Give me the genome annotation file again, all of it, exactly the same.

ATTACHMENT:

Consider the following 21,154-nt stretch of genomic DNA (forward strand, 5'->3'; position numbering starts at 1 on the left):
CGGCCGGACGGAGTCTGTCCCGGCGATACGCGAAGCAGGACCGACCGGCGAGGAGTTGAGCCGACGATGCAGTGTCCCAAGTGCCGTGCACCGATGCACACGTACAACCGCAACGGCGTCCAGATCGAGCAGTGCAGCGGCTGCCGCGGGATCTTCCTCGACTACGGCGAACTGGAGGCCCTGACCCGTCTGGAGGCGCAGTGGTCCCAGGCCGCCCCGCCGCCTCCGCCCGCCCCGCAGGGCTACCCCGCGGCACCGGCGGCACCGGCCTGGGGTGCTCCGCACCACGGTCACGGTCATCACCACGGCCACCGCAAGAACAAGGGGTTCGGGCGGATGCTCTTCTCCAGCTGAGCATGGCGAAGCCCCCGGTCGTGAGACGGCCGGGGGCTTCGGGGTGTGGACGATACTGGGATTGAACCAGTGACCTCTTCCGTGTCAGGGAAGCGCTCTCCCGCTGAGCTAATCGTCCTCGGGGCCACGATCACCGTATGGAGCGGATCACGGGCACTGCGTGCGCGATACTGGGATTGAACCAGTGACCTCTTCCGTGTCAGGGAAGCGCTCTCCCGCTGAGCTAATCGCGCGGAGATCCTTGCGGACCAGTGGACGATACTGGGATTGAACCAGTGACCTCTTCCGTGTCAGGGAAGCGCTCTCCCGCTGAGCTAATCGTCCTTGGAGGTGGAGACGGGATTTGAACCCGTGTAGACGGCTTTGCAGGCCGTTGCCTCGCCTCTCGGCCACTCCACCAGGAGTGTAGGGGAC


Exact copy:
Consider the following 21,154-nt stretch of genomic DNA (forward strand, 5'->3'; position numbering starts at 1 on the left):
CGGCCGGACGGAGTCTGTCCCGGCGATACGCGAAGCAGGACCGACCGGCGAGGAGTTGAGCCGACGATGCAGTGTCCCAAGTGCCGTGCACCGATGCACACGTACAACCGCAACGGCGTCCAGATCGAGCAGTGCAGCGGCTGCCGCGGGATCTTCCTCGACTACGGCGAACTGGAGGCCCTGACCCGTCTGGAGGCGCAGTGGTCCCAGGCCGCCCCGCCGCCTCCGCCCGCCCCGCAGGGCTACCCCGCGGCACCGGCGGCACCGGCCTGGGGTGCTCCGCACCACGGTCACGGTCATCACCACGGCCACCGCAAGAACAAGGGGTTCGGGCGGATGCTCTTCTCCAGCTGAGCATGGCGAAGCCCCCGGTCGTGAGACGGCCGGGGGCTTCGGGGTGTGGACGATACTGGGATTGAACCAGTGACCTCTTCCGTGTCAGGGAAGCGCTCTCCCGCTGAGCTAATCGTCCTCGGGGCCACGATCACCGTATGGAGCGGATCACGGGCACTGCGTGCGCGATACTGGGATTGAACCAGTGACCTCTTCCGTGTCAGGGAAGCGCTCTCCCGCTGAGCTAATCGCGCGGAGATCCTTGCGGACCAGTGGACGATACTGGGATTGAACCAGTGACCTCTTCCGTGTCAGGGAAGCGCTCTCCCGCTGAGCTAATCGTCCTTGGAGGTGGAGACGGGATTTGAACCCGTGTAGACGGCTTTGCAGGCCGTTGCCTCGCCTCTCGGCCACTCCACCAGGAGTGTAGGGGAC